The Lumix GH5 II is pretty big for a Micro Four Thirds camera. It’s as big as a mid-range DSLR and bigger than some full frame mirrorless cameras, notably Panasonic’s own Lumix S5, but this size makes the GH5 II very easy to get a good grip on, and it feels a natural fit with mid-sized lenses like the Leica 12-60mm we tested it with.
First impressions are that it feels a tad plasticky for such a high-end camera, but the magnesium alloy construction and weatherproofing say otherwise. It’s not as hard-edged as many rival mirrorless cameras and does feel a little more comfortable in the hand.
The EVF is the same as the 3.68m dot viewfinder used on the Lumix GH5. It’s sharp and clear, and while it doesn’t have the resolution of Panasonic’s more up-market Lumix S cameras (or the remarkable Sony A1), it’s perfectly adequate.
The rear screen is a vari-angle type, and Panasonic says it has improved its luminosity and color rendition for outdoor use – though the new screen is a 3-inch display, while the one on the GH5 is a 3.2-inch screen. On a video camera, where you may not be right up close when you’re filming, we’d rather have a bigger screen. And, improved or not, the new screen still has to be turned to maximum brightness to be clearly visible on a bright day.
The menu system is excellent, and a model of clarity both in its organization and its appearance – the menu text is big and easy to read. There are a LOT of video permutations to get your head around, however, and some features are unavailable unless you’ve selected something else first, e.g. VFR mode needs the MOV format, which is set in another menu. The interface might be very clear, but you’ll still need to spend some time working out where the options are and what they do.
Also on the back is a really useful S/C/MF focus mode lever with a central AF On button. Too many cameras bury the focus models in their digital interface, so it’s great to have them so visible and accessible. Nearby is a focus lever for when you don’t want to use the touchscreen.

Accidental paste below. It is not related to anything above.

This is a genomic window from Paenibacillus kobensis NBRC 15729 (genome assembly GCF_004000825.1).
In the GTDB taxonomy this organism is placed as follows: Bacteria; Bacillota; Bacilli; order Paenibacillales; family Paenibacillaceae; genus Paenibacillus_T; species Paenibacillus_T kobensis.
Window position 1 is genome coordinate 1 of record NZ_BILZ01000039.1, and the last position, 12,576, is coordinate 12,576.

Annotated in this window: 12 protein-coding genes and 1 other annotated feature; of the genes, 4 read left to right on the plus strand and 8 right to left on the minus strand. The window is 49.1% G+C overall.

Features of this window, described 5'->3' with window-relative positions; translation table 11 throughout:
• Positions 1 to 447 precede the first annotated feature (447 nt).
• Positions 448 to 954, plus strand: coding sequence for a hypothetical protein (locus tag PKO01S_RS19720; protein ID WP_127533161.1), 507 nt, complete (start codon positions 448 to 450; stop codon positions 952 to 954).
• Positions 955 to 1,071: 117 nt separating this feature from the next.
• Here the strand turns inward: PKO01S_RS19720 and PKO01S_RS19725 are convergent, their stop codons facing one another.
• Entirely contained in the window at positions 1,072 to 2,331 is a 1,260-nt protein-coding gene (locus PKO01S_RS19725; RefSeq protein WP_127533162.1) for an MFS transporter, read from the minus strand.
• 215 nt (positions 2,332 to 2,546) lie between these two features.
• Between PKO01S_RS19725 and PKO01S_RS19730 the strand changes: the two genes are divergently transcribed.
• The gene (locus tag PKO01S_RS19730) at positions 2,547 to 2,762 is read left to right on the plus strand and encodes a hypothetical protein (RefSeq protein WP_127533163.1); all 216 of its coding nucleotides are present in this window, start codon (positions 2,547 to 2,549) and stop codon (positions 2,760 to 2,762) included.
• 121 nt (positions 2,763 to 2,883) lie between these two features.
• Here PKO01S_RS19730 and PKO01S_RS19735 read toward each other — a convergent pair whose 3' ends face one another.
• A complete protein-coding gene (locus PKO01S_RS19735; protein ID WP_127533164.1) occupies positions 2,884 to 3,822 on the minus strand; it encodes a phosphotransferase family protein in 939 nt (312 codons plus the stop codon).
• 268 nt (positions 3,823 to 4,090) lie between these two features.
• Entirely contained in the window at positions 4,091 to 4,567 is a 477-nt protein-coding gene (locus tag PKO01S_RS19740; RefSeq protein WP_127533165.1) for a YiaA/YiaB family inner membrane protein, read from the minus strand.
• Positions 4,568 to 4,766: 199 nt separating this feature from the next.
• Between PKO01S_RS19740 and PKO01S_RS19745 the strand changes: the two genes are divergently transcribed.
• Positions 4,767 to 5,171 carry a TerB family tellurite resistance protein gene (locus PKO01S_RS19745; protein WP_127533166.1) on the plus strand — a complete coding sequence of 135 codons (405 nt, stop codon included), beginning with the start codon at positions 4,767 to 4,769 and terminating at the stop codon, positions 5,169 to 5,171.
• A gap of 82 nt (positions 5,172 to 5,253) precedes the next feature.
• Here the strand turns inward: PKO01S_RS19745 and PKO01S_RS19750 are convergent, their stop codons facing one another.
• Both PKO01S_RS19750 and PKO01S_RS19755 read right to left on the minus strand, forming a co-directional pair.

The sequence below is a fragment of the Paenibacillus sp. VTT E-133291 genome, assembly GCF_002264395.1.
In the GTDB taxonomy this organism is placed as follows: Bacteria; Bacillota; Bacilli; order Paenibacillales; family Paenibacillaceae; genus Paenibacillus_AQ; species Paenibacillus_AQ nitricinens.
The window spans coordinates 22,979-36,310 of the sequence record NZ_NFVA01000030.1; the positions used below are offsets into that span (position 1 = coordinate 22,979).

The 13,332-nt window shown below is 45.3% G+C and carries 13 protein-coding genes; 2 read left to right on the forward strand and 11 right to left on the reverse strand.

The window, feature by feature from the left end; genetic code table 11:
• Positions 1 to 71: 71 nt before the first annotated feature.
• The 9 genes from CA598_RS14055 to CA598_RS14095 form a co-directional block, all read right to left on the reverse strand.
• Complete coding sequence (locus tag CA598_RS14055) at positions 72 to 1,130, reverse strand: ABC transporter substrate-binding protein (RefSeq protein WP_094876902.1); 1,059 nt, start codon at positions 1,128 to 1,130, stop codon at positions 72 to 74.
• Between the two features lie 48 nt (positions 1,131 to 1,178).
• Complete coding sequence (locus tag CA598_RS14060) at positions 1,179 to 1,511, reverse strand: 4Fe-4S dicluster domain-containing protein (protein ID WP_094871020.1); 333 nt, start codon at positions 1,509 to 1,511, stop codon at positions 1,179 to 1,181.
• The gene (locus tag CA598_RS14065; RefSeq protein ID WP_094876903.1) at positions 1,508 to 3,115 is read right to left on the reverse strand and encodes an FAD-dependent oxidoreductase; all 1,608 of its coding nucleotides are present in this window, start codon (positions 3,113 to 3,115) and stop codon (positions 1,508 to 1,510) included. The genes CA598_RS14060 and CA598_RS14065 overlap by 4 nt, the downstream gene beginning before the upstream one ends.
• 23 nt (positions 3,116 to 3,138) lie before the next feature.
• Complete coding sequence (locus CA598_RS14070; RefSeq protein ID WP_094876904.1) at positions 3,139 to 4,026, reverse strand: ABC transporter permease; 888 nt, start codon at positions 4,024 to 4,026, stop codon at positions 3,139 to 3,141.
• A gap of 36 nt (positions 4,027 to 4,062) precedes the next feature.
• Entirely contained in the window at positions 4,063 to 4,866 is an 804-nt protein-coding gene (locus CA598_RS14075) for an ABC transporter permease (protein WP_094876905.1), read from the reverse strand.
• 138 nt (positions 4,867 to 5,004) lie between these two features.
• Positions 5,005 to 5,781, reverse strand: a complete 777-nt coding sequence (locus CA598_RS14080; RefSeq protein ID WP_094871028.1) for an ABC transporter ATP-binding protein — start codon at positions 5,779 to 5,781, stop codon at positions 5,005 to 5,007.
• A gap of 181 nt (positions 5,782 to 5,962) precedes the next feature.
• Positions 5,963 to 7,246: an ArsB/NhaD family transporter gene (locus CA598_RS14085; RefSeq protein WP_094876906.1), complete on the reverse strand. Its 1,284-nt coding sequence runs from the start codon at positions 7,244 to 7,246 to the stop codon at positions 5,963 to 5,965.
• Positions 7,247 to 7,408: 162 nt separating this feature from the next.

On the top of the camera there is a record button clearly marked in metallic red but not so easy to find by feel – a raised ‘pimple’ would have helped here, as it’s closely surrounded by four other buttons for different camera settings and pressing these by accident is really annoying.
Also on the top is a big and chunky main mode dial with a separate setting for the video mode – though you can still press the Record button in any mode. There’s a locking button in the top of this dial to prevent accidental changes.
Over on the left of the top plate is a smaller drive mode dial with positions for the GH5 II’s single shot, burst mode and self-timer modes, plus its 6K Photo modes.
The Lumix GH5 II is hard to fault for stills photography. The 20MP Micro Four Thirds sensor does place its own limits on the resolution and the high ISO performance, but our lab tests repeatedly show that, small as they are, these MFT sensors hold their own very well against larger APS-C sensors.
The autofocus is very fast, responsive and positive for single images. We didn’t have an opportunity to test the GH5 II with fast moving subjects in burst mode, where some users complain of focus ‘dithering’ caused by Panasonic’s DFD contrast AF system, but for regular stills work it’s very good indeed.
We are still waiting for software updates to camera raw conversion tools to work with the GH5 II’s raw files, but its JPEGs are clean, crisp and sharp. The Leica-branded 12-60mm f/2.8-4 we used for our tests is not cheap, but it’s a pretty stellar performer, offering edge to edge sharpness and consistent performance across its wide 5x 24-120mm equivalent zoom range.
The new 6.5-stop in-body stabilization system in this camera is extremely impressive. The more you push your luck with slow shutter speeds, the more you risk some unsharpness, but we captured sharp images with 0.5sec and 1sec exposures we wouldn’t attempt with other cameras.
The GH5 II’s stabilisation doesn’t make tripods redundant – tripods do much more than prevent camera shake – but it does make it possible to shoot in what look like impossible conditions, or to use lower ISO settings that don’t push the MFT sensor quite so hard in low light.
The video performance is no less impressive. The GH5 II handles focus shifts smoothly and silently, and you can dip into the camera settings if you’re not happy with the focus speed. You may want to experiment with this with the automatic face/body/animal/eye AF modes and more rapidly moving subjects – or you can use a single focus point and tap the screen (softly!) while filming to select a different AF point for quick and dirty ‘pull focus’ effects.